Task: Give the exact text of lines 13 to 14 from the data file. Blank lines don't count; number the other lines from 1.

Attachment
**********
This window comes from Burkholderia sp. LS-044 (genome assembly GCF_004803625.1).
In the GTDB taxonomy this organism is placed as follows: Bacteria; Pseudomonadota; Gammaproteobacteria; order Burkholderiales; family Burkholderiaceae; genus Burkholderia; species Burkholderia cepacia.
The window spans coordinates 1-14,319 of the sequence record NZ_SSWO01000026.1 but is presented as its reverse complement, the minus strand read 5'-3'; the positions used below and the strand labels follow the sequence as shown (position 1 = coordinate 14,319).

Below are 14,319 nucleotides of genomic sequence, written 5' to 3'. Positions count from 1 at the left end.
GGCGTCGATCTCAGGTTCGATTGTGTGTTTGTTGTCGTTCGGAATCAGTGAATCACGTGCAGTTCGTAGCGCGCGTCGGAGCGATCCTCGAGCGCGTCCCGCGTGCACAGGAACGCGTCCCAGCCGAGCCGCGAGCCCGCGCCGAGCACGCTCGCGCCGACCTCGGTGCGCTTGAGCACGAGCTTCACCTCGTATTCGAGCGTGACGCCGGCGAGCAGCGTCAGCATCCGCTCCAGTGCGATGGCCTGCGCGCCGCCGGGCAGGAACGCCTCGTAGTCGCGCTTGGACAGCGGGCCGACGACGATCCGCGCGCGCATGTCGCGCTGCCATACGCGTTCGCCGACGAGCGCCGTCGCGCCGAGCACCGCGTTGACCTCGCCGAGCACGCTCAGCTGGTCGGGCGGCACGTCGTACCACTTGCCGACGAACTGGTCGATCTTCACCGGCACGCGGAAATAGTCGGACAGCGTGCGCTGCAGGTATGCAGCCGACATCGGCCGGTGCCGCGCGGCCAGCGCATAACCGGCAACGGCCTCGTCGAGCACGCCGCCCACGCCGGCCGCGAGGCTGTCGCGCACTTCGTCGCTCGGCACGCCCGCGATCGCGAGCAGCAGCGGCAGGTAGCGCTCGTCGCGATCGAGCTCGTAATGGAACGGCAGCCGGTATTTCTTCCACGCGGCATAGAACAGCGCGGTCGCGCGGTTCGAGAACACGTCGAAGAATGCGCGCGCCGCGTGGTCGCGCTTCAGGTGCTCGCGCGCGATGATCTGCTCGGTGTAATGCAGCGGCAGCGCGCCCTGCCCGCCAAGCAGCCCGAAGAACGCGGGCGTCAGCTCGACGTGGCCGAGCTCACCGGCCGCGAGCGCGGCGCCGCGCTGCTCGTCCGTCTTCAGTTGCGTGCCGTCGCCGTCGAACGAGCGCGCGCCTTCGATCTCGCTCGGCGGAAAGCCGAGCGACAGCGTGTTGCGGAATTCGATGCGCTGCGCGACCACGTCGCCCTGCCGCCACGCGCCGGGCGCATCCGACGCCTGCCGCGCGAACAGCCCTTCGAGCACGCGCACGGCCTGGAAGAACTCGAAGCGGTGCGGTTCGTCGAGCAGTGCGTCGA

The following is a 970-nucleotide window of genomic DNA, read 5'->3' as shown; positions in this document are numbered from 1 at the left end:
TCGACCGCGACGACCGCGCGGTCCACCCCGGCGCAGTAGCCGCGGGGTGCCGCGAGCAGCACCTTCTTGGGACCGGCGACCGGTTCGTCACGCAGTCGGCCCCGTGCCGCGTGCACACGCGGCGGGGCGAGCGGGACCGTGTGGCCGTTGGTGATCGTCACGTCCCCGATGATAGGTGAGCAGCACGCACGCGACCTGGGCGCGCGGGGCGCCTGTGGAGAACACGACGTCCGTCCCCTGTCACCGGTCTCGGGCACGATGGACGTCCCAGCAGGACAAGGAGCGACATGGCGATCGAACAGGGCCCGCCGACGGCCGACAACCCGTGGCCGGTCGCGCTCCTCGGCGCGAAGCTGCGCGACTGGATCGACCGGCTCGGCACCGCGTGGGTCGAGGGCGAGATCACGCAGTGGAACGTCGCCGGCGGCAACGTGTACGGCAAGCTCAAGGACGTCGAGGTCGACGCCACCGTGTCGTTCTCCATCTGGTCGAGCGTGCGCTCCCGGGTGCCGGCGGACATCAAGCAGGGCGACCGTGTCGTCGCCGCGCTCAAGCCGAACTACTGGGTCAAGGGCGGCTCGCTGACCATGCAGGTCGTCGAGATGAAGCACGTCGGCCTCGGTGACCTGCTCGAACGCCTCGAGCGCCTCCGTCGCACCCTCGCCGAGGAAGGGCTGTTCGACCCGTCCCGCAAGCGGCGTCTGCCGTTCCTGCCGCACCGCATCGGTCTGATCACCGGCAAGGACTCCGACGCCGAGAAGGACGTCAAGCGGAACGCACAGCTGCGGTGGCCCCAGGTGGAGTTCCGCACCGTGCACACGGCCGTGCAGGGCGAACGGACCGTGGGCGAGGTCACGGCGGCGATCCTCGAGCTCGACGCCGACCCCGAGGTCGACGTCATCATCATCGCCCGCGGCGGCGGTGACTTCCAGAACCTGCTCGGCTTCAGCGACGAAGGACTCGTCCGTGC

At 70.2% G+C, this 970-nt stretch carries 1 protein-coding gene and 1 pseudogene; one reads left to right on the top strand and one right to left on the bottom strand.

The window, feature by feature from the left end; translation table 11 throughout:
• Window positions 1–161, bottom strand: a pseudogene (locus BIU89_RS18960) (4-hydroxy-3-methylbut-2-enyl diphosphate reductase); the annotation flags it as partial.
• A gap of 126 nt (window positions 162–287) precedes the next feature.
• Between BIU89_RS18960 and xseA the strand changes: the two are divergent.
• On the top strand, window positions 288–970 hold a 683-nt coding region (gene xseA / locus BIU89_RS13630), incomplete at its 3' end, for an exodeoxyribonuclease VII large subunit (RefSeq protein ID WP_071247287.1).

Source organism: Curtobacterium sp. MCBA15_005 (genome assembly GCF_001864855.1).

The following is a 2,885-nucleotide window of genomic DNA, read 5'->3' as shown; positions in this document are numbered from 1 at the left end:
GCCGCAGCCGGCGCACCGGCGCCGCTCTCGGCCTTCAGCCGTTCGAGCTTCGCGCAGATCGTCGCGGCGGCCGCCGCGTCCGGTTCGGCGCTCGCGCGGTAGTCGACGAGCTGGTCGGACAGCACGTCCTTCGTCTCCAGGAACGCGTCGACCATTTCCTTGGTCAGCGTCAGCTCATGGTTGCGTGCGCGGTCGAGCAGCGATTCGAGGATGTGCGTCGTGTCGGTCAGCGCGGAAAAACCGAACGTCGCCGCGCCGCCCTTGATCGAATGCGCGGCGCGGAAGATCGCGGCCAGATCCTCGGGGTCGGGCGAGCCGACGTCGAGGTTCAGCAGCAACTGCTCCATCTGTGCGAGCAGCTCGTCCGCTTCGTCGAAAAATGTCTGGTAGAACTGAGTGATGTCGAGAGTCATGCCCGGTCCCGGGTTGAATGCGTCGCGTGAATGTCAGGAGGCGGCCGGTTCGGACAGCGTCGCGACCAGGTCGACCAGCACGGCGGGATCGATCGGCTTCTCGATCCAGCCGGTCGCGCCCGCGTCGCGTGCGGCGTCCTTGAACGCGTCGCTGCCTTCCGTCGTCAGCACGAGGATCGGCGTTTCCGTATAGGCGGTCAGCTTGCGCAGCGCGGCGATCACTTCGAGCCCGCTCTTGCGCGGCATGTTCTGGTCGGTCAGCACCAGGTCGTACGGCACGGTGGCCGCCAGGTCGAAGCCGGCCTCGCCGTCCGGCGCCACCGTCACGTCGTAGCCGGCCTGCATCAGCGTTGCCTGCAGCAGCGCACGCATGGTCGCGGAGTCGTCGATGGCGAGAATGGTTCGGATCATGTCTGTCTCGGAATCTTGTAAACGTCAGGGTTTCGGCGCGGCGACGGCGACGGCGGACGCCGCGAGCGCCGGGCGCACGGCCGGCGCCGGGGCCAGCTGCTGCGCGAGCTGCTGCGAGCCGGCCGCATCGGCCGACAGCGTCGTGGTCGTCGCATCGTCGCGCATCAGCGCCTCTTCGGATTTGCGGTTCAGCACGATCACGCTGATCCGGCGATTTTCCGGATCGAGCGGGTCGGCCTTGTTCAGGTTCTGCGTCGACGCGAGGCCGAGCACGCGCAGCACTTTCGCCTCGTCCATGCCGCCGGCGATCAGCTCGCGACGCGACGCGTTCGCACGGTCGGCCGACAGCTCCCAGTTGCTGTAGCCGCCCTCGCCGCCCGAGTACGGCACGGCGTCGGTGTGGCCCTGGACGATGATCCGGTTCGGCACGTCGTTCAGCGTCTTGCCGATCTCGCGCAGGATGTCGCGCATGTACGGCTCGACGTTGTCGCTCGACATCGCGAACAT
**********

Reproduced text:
• On the top strand, window positions 288–970 hold a 683-nt coding region (gene xseA / locus BIU89_RS13630), incomplete at its 3' end, for an exodeoxyribonuclease VII large subunit (RefSeq protein ID WP_071247287.1).

Source organism: Curtobacterium sp. MCBA15_005 (genome assembly GCF_001864855.1).